Ketogenic diet (KD) remains a valuable treatment option for children with drug-resistant epilepsy. However, it may cause many well-known adverse effects such as dyslipidemia or kidney stones. But, its effects on thyroid functions are largely unknown.
The aim of this study was to investigate the effects of the KD on thyroid functions in children with drug-resistant epilepsy.
A total of 66 children (35 females) aged 3-193 months (median, 52 months) with drug-resistant epilepsy who received a KD for at least 12 months were enrolled in the study. All children were started on KD with 3:1 ratio which was then adjusted as clinically necessary. Serum free-thyroxine (FT4) and thyroid stimulating hormone (TSH) concentrations were measured before starting treatment and at the first, sixth and twelfth months of treatment. Changes in FT4 and TSH concentrations over 12 months were analyzed.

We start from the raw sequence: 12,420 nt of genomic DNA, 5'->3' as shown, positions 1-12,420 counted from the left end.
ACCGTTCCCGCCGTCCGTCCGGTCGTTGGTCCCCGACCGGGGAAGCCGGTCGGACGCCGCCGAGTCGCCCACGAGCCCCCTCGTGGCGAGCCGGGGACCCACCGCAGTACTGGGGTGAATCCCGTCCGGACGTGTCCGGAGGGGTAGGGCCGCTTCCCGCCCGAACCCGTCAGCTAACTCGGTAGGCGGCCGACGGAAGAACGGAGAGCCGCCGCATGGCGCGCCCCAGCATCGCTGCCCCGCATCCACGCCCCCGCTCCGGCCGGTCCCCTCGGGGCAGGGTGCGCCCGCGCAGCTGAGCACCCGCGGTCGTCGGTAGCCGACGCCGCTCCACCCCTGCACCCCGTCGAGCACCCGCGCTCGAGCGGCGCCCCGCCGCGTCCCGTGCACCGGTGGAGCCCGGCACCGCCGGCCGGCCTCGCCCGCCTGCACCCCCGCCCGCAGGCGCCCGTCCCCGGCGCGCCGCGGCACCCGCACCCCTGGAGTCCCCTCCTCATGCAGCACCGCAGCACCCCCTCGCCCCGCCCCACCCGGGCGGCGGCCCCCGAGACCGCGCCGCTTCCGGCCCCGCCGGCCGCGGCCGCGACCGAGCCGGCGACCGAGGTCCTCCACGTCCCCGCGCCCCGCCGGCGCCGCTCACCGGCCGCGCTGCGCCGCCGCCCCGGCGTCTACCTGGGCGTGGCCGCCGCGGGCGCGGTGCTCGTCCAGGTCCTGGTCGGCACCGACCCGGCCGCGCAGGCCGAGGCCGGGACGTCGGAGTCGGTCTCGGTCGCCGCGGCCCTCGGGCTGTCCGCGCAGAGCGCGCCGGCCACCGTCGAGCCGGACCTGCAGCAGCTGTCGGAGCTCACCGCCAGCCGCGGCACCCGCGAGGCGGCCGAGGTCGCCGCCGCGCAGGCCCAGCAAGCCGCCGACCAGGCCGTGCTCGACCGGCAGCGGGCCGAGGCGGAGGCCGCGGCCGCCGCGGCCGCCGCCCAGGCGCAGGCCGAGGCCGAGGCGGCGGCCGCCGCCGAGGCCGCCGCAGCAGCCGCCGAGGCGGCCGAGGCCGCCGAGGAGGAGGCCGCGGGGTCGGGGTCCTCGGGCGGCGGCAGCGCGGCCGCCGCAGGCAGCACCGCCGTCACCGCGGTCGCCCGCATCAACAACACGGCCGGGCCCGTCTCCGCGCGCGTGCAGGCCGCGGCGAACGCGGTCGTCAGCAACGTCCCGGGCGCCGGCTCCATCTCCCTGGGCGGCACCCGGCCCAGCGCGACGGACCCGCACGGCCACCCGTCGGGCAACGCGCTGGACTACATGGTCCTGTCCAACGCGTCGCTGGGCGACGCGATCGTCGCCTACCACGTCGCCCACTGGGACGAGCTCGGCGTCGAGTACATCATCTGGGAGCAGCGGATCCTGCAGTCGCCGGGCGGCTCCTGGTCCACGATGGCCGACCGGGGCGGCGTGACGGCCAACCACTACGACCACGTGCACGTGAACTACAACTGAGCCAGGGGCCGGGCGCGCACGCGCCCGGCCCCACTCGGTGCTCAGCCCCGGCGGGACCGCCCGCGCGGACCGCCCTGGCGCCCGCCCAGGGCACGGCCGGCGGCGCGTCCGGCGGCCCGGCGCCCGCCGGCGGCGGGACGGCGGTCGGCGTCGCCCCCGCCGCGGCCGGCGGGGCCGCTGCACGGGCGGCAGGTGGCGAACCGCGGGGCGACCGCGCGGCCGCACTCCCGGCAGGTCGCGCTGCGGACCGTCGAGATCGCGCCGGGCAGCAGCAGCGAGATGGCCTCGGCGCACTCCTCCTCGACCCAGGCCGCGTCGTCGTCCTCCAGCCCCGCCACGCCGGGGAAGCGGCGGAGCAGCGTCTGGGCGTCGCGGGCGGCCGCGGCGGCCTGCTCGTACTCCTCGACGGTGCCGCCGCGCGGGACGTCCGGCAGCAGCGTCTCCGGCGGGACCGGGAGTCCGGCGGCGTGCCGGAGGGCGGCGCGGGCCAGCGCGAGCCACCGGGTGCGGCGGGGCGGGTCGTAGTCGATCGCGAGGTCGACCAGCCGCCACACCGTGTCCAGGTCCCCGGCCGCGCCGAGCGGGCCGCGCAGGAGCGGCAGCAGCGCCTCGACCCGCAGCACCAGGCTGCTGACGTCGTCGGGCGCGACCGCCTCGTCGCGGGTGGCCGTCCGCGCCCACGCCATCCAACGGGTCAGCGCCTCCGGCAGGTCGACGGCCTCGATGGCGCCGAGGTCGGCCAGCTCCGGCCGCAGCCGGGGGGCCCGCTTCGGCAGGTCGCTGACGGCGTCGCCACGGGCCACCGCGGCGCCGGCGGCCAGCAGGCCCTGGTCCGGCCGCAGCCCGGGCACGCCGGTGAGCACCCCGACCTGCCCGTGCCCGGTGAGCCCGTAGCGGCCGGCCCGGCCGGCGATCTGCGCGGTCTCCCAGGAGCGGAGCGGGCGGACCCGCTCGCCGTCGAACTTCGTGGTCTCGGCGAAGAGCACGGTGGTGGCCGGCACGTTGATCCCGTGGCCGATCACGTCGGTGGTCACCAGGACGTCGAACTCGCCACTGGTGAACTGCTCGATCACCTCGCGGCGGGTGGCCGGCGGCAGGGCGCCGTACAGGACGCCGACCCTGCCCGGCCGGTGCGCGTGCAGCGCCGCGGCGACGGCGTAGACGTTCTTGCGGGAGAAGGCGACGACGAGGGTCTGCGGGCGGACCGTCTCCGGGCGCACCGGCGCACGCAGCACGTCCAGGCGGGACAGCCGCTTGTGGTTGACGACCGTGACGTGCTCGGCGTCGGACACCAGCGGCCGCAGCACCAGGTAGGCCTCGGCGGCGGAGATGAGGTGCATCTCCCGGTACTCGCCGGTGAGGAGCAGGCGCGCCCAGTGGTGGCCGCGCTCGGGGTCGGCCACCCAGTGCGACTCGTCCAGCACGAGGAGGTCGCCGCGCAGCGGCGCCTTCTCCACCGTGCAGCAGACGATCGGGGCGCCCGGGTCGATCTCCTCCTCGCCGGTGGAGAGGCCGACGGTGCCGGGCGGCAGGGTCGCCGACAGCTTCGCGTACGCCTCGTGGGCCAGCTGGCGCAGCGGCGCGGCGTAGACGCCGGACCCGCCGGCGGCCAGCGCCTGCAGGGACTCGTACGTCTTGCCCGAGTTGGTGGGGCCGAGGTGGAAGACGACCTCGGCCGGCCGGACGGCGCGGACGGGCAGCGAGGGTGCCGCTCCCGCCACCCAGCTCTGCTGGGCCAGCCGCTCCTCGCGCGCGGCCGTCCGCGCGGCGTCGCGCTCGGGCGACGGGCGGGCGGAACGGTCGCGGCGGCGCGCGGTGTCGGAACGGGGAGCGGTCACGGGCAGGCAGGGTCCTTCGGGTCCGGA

Median serum FT4 and TSH concentrations, and the frequencies of patients with low FT4 and high TSH concentrations did not change significantly in the study sample over the 12-month study period. Serum FT4 levels increased significantly and TSH concentrations decreased insignificantly in four patients receiving L-thyroxine replacement therapy. During the 12-month treatment period, BMI-SDS increased, and the number of antiepileptic drugs decreased significantly.
It appears that KD therapy does not impair thyroid functions in children with drug-resistant epilepsy. KD can be used safely along with L-thyroxine replacement even in children with pre-existing subclinical hypothyroidism.